Notice that there really is no objective to this silly parlor game. It only ends in chaos since there is no grounding for truth. Lies don’t exist unless truth first exist. One must always assume the truth of a thing before it is shown to be false. That’s a logical order and cannot be breached. Otherwise we all start with skepticism and that’s an unlivable world. In this game no one wins and it only ends in futility and destruction. In fact we do find that one of the professors thinking he won the game actually lost the game, even more, his reputation and his job.
If there is another alternative to how we can talk about books we have not read, allow me to suggest one. This advice comes from my personal experience having managed a bookstore for over seventeen years. The first step is to contact publishers of books that fit your interests, and get on their mailing list. Indicate that you want to start receiving their catalogs which usually gets printed a few times a year. For example, if your interests lie in Christian academic titles, you’ll want to obtain catalogs from IVP Academic, Eerdman’s, Baker Academic, etc. Not only do you get to know about books that have yet to be printed, but the descriptions, table of contents and other promotional material contained in these catalogs will be surprisingly enough to engage in fruitful discussions about a myriad of topics. Collecting and perusing these catalogs actually do start to create the real inner library—similar to the one Bayard talks about. Except this one has its basis in reality.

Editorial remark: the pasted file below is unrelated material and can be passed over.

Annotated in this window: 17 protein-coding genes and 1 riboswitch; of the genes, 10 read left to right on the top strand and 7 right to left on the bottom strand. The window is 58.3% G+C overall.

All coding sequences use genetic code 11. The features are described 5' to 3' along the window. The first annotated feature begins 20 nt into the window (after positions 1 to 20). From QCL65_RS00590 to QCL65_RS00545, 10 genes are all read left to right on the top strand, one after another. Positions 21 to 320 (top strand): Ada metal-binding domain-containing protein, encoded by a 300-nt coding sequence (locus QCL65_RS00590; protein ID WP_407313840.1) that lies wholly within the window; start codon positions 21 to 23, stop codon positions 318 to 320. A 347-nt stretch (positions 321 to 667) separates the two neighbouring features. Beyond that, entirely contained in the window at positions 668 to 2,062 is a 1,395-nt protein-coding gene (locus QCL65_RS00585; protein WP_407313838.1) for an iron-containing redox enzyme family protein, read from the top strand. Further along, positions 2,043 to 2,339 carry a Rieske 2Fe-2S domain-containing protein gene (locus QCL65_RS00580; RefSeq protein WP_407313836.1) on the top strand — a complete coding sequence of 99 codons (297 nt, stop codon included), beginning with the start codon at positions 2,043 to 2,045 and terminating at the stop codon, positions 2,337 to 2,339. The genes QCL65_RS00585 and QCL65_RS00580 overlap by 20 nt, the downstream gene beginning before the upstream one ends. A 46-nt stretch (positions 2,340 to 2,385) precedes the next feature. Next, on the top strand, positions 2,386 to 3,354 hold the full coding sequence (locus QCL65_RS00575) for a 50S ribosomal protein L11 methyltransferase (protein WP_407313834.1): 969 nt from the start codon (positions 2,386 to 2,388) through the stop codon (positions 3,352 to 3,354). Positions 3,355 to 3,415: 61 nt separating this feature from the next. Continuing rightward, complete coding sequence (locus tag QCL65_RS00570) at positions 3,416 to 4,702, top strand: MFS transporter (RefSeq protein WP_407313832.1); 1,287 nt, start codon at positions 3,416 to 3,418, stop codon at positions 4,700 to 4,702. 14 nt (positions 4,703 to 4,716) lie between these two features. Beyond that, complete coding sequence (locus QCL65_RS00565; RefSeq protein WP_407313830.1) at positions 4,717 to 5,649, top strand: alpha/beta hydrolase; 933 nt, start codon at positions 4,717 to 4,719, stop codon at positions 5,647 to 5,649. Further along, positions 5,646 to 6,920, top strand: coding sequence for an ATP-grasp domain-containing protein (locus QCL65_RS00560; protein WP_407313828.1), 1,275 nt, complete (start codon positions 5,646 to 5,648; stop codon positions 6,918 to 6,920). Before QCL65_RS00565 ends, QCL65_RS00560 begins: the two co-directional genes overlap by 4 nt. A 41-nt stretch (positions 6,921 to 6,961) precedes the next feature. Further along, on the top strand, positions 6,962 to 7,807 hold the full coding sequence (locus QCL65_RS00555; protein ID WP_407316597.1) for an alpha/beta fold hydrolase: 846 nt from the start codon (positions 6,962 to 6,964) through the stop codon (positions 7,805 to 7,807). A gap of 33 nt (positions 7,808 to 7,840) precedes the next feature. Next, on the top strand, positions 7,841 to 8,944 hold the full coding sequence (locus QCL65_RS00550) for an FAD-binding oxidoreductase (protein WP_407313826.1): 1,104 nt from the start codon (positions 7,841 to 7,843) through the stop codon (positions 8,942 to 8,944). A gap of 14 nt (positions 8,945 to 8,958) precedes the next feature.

This blog post will be a little personal in a sense that it will reveal one of the reasons I decided to pursue this doctorate. I had looked at several DMin programs and each one of them had one thing in common: rigid, set coursework. I am confident this kind of learning is effective for some, but I felt this approach, as seems to be the case in the American system of doctorate-granting institutions, would not work for me. Reading anything by Mortimer Adler is super helpful. He was one of the most influential philosophers and educators of the 20th century, and so anything he writes is worth paying attention to and in this reading, turned out to be affirming. Affirming in the sense that it validated my expectations and recent experiences in researching a topic I have been passionate about for some time.